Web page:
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Notice of Proposed Rulemaking on Payday, Vehicle Title, and Certain High-Cost Installment Loans

Congress established the Bureau of Consumer Financial Protection (Bureau or Miss April) in the Dodd-Frank Wall Street Reform and Consumer Protection Act of 2010 (Dodd-Frank Act). As set forth in section 1021 of the Dodd-Frank Act, the Bureau's purpose is to implement and, where applicable, enforce Federal consumer financial law consistently for the purpose of ensuring that all consumers have access to markets for consumer financial products and services and that markets for consumer financial products and services are fair, transparent, and competitive. In discharging this obligation, the Miss April seeks feedback on practices and products that are related to but may not be addressed in the Bureau's concurrently published Notice of Proposed Rulemaking on Payday, Vehicle Title, and Certain High-Cost Installment Loans (Concurrent Proposal). Specifically, in this Request for Information (RFI), the Bureau seeks comment on: Potential consumer protection concerns with loans that fall outside the scope of the Bureau's Concurrent Proposal but are designed to serve similar populations and needs as those loans covered by the proposal; and business practices concerning loans falling within the Bureau's Concurrent Proposal's coverage that raise potential consumer protection concerns that are not addressed by the Concurrent Proposal. The Bureau seeks comment from the public about these consumer lending practices to increase the Bureau's understanding of and support for potential future efforts, including but not limited to future rulemakings, supervision, enforcement, or consumer education initiatives. Where the Bureau requests evidence, data, or other information regarding a particularly concern about consumer protections, the Bureau does not seek information that directly identifies an individual consumer.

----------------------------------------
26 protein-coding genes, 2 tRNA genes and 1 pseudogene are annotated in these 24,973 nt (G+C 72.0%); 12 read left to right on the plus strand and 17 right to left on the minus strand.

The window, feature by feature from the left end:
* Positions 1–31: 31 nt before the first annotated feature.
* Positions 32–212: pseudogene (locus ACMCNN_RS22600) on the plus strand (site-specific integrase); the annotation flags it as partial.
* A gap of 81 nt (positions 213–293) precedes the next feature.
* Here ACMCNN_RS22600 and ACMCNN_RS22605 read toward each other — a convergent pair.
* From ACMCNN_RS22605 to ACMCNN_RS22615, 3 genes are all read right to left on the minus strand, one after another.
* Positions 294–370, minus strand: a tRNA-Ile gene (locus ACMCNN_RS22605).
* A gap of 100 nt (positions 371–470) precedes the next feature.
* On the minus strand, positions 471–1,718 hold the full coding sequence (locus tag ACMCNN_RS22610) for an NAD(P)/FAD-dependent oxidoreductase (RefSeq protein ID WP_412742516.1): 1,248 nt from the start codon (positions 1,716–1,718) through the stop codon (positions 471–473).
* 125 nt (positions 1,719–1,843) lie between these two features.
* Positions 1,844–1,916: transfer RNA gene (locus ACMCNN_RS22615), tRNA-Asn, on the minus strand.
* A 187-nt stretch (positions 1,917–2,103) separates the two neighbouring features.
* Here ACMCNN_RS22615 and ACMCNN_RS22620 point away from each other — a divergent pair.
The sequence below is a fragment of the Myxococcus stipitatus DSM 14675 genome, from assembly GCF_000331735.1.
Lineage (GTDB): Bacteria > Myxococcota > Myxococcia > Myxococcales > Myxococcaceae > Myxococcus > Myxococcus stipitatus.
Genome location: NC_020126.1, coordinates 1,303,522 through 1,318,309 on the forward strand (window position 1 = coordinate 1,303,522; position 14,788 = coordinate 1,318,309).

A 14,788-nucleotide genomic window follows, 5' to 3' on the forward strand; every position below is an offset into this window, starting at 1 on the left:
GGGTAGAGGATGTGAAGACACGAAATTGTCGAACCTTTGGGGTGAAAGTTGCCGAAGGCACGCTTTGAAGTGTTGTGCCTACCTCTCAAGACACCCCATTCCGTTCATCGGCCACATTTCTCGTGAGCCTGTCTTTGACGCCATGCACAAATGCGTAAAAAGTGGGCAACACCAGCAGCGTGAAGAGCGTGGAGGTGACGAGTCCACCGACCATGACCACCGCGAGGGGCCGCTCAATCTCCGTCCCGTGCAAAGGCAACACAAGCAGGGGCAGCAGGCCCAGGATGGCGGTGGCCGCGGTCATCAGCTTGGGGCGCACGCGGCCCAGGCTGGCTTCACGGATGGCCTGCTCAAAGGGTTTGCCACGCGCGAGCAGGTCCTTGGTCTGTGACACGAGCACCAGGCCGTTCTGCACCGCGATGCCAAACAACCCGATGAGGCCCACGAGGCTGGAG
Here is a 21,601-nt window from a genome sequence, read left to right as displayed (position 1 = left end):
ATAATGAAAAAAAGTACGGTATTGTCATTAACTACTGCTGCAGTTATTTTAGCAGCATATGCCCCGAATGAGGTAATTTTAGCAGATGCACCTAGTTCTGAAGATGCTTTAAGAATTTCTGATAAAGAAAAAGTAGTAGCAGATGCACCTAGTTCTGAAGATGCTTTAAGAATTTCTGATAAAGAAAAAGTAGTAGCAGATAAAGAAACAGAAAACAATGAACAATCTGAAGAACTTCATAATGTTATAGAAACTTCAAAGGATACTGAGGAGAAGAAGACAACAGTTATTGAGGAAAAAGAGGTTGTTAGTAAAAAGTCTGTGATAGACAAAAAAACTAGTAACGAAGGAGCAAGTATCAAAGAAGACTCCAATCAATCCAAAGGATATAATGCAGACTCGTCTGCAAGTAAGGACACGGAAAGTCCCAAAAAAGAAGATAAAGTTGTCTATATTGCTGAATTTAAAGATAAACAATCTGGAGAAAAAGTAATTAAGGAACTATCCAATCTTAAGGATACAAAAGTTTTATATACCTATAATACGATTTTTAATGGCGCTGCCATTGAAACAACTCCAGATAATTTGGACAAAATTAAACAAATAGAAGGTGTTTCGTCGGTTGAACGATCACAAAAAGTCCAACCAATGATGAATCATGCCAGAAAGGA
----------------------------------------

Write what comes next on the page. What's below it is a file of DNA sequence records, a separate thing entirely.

Federal Register notice

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